Taking Wearable Technology on Tour

Reality-Shifting Comments:

            Little Boots—also known as Victoria Hesket—is a pop artist from the UK who has recently taken a different approach to wearable technology. Hesket wanted to create something that would blow her fans away during her encore performances for her upcoming tour. In order to do this, the artist had a dress developed to use during her tour for her second album entitled, Nocturnes.  What makes this dress stand out from other fashion statements is the fact that Little Boots wanted the dress to light up and change colours and patterns in concordance with the music being played.

            The programming for the dress is written onto an SD card which is placed inside an SD card reader which acts as the brain of the dress. The card tells the dress what it should be doing during each song. The dress is programmed to change in order to match the mood, pace, and themes of the music.

            This is an interesting development in wearable technology because it demonstrates the diversity of the industry. Wearable technology isn’t necessarily just for everyday life, it can also be used for entertainment purposes on a large scale. While Little Boots is one of the first people to incorporate wearable technology into her concerts, it is entirely possible that this could soon be a trend. It seems the future of wearable technology is constantly changing shape!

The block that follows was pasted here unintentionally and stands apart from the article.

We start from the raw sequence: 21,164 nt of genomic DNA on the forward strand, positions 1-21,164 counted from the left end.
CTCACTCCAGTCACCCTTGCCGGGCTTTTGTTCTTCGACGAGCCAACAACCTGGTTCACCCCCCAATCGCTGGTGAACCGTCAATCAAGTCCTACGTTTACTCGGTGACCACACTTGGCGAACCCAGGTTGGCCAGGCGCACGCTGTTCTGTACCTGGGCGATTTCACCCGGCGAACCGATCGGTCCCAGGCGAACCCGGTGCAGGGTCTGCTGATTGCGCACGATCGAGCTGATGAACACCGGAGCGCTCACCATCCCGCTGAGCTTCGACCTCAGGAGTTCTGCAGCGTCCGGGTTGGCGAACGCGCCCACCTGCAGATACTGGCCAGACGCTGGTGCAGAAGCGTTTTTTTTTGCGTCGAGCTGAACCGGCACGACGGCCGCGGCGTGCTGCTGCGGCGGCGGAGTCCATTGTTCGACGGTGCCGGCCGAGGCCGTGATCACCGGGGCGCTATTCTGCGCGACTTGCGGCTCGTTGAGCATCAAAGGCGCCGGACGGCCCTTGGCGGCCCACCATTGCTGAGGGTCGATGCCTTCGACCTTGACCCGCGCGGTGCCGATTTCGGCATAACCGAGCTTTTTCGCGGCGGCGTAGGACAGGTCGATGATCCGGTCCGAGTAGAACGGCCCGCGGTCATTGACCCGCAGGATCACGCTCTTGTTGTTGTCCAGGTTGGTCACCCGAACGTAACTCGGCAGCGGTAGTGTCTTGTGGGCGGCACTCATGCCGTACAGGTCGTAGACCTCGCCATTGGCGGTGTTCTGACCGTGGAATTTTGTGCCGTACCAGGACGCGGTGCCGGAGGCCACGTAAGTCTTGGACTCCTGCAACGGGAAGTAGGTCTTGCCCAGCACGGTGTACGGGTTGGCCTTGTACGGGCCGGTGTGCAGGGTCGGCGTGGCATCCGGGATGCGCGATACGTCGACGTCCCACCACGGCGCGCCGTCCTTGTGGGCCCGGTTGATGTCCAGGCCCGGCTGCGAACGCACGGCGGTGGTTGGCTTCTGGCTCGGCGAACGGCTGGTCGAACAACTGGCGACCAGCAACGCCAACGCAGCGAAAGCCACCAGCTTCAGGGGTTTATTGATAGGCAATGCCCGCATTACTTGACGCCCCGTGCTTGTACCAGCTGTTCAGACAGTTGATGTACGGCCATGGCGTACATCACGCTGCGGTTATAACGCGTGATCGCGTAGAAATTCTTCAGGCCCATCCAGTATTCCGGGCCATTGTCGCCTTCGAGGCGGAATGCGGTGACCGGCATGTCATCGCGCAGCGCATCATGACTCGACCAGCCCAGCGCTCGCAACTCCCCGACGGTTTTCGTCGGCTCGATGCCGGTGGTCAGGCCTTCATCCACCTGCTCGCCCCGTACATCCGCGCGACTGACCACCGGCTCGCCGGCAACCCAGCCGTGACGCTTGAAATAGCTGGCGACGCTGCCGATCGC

The transmediation of a work is never a simple duplication. In My Mother Was a Computer (2005), Katherine Hayles argues that the transformation of a work into a new medium is a kind of translation, and therefore an interpretation. This act of translation has significant consequences for our understanding of a work. While the accessibility of new digital media has elevated concerns about the implications and applications of transmediation across disciplines in the arts, its relevance pertains not only to digital, but to material works as well; for example, the relocation of art into new contexts, adaptation, and parody. This year’s conference aims to explore the impact of transmediation on both material and digital works.

We invite submissions on a broad range of topics that explore questions of transmediation and the consequences of this process for narrative, representation, and interpretation.

Possible topics may include, but are not limited to:
- Adaption (animated, film, game, graphic, literary, mobile, etc.)
- Appropriation
- Critical artistic works
- Cross-platform media franchises
- Digital editions
- Education and transmediation
- Fan art
- New media art
- Parody
- Transmedia storytelling and other transmedia projects

Paper proposal submissions should be sent to and contain information such as your name, status, institutional affiliation, paper title, and brief biography (100 words). Your attached abstract must be in .doc .docx or .pdf format and should include:

  • Paper title
  • Abstract (250-300 words)
  • 3-5 keywords
  • ­Please ensure to remove all identifying information from document properties

DEADLINE: 17 March 2014